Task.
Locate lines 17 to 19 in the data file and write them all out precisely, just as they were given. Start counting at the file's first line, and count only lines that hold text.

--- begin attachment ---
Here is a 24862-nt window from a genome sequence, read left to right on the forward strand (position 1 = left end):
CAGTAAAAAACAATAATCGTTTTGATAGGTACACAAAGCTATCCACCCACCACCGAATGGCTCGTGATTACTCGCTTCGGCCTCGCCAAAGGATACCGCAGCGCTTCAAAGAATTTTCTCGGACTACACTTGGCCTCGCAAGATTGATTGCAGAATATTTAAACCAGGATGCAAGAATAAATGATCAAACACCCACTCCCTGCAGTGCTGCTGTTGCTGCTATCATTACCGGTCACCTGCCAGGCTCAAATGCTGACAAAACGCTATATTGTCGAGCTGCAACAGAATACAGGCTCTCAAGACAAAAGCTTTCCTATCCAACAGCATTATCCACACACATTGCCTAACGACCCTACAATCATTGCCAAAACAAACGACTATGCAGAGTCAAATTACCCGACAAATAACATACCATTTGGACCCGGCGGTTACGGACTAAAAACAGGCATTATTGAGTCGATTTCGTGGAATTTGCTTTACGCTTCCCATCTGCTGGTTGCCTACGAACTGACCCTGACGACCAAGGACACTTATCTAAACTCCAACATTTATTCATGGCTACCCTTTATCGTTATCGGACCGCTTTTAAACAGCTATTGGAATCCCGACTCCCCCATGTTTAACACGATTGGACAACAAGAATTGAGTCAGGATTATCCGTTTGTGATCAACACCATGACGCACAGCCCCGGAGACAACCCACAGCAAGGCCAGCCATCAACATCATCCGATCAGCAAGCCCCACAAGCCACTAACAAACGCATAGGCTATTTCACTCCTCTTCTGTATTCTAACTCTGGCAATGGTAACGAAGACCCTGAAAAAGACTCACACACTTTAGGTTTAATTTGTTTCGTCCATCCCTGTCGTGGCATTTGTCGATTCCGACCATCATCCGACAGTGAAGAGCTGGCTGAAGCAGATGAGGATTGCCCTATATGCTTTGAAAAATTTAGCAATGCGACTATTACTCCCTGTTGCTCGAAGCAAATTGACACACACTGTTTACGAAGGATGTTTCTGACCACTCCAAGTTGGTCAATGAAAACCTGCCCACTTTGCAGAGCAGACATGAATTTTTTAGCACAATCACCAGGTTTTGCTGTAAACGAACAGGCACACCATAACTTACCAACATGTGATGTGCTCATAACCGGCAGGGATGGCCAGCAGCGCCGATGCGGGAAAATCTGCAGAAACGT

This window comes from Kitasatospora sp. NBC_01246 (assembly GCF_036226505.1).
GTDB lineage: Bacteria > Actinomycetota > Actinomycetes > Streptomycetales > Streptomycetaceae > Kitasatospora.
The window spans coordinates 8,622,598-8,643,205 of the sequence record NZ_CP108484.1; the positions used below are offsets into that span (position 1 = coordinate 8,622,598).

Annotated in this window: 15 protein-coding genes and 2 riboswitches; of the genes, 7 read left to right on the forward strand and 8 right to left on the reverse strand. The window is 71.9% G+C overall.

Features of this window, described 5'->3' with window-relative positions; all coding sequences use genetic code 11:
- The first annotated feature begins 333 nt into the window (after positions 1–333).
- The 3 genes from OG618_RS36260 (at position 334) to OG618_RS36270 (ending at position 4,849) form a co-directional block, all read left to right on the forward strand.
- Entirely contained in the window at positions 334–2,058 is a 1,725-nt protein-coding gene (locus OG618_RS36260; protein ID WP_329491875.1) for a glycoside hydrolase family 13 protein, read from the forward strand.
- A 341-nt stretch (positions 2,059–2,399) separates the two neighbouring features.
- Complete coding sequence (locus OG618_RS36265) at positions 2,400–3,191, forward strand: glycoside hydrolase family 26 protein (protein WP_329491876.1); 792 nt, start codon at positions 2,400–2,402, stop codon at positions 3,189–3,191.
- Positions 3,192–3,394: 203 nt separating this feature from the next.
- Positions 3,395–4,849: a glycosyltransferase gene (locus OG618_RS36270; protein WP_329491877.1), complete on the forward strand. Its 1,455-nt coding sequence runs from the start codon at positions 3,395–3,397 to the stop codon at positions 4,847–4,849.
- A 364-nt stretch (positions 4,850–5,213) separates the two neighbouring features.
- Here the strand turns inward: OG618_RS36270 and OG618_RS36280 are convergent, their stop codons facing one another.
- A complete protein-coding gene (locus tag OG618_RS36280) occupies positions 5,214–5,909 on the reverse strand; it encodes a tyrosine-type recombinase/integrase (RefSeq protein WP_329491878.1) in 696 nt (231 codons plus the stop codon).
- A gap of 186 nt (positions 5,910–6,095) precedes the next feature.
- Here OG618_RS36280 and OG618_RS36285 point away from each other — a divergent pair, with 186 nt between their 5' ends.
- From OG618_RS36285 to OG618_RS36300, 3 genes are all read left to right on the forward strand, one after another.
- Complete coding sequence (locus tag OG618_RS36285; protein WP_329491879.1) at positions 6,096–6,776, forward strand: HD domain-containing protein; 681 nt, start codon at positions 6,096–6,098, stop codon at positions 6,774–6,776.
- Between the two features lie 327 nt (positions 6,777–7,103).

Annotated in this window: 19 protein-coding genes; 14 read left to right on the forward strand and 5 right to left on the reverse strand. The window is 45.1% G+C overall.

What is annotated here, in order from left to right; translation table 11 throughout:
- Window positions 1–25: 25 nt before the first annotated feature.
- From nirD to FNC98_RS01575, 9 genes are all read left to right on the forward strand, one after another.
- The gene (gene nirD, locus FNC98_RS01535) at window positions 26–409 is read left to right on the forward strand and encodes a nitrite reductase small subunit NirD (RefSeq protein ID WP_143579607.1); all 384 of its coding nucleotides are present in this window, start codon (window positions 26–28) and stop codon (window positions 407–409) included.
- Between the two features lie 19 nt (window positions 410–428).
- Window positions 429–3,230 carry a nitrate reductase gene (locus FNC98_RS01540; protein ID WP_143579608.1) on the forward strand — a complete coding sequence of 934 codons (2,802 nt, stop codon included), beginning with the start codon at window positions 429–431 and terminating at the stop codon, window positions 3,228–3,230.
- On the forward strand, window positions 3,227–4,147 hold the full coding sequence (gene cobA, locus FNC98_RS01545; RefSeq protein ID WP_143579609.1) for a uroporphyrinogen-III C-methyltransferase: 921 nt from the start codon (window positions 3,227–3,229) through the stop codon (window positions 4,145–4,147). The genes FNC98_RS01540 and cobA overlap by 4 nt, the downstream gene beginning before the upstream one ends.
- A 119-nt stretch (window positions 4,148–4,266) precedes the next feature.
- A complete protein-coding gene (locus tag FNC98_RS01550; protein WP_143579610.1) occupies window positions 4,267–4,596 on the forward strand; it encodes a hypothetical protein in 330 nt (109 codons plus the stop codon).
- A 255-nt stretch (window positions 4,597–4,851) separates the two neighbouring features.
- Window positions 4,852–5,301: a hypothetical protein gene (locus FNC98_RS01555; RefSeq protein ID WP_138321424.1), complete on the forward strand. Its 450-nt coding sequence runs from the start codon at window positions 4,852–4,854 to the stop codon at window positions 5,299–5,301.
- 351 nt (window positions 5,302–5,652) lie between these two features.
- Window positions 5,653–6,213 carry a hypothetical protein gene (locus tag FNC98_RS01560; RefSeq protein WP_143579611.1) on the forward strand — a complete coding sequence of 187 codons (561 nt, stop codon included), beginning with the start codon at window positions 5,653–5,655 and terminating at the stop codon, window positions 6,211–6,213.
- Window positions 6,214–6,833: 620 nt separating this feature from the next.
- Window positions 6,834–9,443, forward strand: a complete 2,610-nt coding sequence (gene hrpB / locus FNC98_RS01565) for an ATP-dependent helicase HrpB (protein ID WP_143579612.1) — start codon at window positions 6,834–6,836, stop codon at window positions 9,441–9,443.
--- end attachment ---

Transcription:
- A complete protein-coding gene (locus tag OG618_RS36280) occupies positions 5,214–5,909 on the reverse strand; it encodes a tyrosine-type recombinase/integrase (RefSeq protein WP_329491878.1) in 696 nt (231 codons plus the stop codon).
- A gap of 186 nt (positions 5,910–6,095) precedes the next feature.
- Here OG618_RS36280 and OG618_RS36285 point away from each other — a divergent pair, with 186 nt between their 5' ends.